BEIJING ( Associated Press) — Hong Kong reopened beaches and pools and eased other pandemic restrictions on Thursday, a day after China’s capital, Beijing, announced it would ease its strict quarantine rules for arrivals from overseas. .
watch: Frustration and anger among Shanghai residents as China doubles down on zero-COVID policy
The two Chinese cities are on opposite ends of the COVID-19 outbreak. Hong Kong is emerging from its deadliest wave ever, which killed 9,000 people. In Beijing, a new wave is just beginning and authorities have imposed a slew of restrictions on residents to try to smell it.
The easing of quarantine requirements was a reminder that China is finally looking to back away from its strict “zero-Covid” approach that is imposing rising economic and human costs, although officials are in no inclination to do so in a meaningful way anytime soon. is shown.
In Hong Kong, rising costs have sparked a backlash against “zero COVID”. The city closed water sports venues during the outbreak of the highly permeable Omicron variant, but is easing restrictions as cases decline. Deaths from COVID-19 have fallen from a high of around 300 per day in March to zero in recent days.
The restaurant is allowed to seat up to eight customers per table – up from the first four – and will not require masks during outdoor practice, a change that is significant for organizers of group sporting events.
“We are looking forward to Mother’s Day, and are able to seat up to eight people at one table,” said William So, assistant general manager of the London restaurant.
“Business will increase, three generations of a family can sit together and eat together,” so, as carts stacked high with bamboo baskets of delicious dumplings circulate through the full dining room. He added that bookings have more than doubled since the announcement of the already comfortable seating policy.
Another round of easing is set to begin on May 19, when bars and clubs will be allowed to reopen and restaurants in the southern Chinese city will be allowed to serve customers until midnight.
Read more: Beijing closes some subway stations to prevent the spread of COVID-19
China has maintained its “zero-Covid” approach but imposed less stringent restrictions in Beijing than in other cities such as Shanghai, where millions were placed under strict lockdown.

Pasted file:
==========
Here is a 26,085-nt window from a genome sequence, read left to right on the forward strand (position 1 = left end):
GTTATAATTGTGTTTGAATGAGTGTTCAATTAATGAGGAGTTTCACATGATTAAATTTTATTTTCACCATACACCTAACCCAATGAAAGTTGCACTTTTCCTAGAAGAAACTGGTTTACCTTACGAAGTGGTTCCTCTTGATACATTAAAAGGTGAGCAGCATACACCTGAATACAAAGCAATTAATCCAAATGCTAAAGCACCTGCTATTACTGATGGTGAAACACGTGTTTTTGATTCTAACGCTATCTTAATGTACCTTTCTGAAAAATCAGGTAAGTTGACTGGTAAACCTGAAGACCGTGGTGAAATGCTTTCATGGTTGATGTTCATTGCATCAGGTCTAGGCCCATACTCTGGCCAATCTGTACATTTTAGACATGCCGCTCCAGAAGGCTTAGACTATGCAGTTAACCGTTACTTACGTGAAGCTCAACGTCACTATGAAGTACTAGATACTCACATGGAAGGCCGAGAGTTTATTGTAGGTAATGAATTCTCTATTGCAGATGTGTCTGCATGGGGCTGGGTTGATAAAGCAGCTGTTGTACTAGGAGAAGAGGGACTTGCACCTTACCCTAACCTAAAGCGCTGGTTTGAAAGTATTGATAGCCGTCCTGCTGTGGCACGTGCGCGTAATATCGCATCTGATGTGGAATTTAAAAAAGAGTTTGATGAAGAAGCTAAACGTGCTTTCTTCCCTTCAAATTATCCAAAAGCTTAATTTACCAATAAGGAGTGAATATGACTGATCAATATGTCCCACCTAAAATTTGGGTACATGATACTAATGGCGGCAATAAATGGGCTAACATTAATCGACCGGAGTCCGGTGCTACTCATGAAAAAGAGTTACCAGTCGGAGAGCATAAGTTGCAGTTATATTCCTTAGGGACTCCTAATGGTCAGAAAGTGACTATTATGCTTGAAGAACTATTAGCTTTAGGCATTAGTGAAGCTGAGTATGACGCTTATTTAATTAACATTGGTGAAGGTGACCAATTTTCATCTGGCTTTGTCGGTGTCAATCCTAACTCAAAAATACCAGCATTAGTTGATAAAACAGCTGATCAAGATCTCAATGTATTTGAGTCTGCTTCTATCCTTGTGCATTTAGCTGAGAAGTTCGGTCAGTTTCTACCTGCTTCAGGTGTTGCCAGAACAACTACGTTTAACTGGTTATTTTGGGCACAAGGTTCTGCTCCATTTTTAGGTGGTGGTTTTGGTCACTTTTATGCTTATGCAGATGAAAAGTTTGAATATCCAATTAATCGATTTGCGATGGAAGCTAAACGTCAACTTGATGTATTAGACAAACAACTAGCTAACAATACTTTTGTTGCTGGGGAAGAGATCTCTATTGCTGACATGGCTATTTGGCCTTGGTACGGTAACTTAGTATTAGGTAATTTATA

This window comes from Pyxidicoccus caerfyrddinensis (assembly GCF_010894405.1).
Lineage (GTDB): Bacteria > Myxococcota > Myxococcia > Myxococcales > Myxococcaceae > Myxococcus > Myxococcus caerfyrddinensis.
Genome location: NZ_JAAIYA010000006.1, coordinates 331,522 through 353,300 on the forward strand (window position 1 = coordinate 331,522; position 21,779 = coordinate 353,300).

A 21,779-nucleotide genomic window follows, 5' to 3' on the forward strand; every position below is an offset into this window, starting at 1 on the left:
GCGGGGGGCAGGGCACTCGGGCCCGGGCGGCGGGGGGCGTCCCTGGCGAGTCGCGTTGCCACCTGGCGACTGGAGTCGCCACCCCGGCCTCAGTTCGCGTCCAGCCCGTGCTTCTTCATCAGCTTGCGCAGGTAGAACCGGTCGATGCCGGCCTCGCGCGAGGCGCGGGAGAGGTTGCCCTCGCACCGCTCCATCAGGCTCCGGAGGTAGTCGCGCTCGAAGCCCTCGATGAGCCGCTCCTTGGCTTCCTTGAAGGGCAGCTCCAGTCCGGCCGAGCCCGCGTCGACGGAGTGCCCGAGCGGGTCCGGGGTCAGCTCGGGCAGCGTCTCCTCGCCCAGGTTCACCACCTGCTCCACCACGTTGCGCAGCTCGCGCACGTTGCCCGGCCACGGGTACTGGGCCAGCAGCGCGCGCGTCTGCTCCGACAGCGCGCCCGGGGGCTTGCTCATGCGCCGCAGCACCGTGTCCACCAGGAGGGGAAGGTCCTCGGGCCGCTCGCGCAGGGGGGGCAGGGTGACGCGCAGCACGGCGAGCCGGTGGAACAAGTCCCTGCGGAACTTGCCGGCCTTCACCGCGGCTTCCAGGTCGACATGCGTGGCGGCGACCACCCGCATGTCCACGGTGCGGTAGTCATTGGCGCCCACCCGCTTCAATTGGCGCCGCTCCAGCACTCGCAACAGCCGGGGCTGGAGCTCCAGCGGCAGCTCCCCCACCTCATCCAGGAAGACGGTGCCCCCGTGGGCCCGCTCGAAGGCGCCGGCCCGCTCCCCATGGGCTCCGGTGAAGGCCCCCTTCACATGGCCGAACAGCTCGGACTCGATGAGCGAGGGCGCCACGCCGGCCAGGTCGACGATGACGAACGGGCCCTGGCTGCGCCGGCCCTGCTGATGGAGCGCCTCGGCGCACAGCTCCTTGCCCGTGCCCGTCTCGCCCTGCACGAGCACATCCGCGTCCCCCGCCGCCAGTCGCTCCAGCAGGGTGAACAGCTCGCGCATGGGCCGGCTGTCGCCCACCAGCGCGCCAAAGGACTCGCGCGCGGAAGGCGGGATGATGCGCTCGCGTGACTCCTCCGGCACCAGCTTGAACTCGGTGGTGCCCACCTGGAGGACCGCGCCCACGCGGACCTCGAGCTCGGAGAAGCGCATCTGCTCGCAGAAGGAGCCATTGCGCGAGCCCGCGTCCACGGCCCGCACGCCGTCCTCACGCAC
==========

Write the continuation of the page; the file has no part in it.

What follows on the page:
Beijing will now require arrivals from abroad to quarantine in a hotel for 10 days, followed by another week of home isolation.
Previous rules required 21 days of isolation, at least 14 of them in a hotel, followed by seven days of regular health reporting.
With only a small number of daily international flights into Beijing, the rule change is expected to have an immediate effect on arrivals. However, symbolically, it shows a willingness to compromise with the demands of a less intrusive and economically harmful policy.
Still, the capital is taking no chances and on Wednesday closed 60 metro stations, more than 10% of its sprawling system, to reduce the chances of the virus spreading.
Restaurants and bars are limited to takeout, gyms are closed and classes are suspended for at least another week. Major tourist destinations in the city, including the Forbidden City and Beijing Zoo, have closed their indoor exhibition halls and are operating only at partial capacity.
Read more: Shanghai seeks ‘social zero COVID’ amid lockdown
The districts have been ranked according to the perceived level of COVID-19 risk in each, and people living in the highest-rated districts have been barred from leaving the city. Some communities where the cases were discovered have been isolated.
All residents undergo three virus tests during the week as officials try to trace and isolate cases without enforcing the widespread lockdowns seen in Shanghai and elsewhere. It is necessary to obtain a negative test result within the past 48 hours to enter most public places.
Beijing on Thursday reported just 50 new cases, of which eight were asymptomatic.
Shanghai saw a decline of 4,651 new cases, with an additional 13 deaths, but all but 261 are asymptomatic. On April 13, 27,605 new cases were reported daily in China’s largest city.
Questions have been raised about the surprisingly low death toll amid an outbreak of more than 400,000 cases in China’s main stock market and largest port city.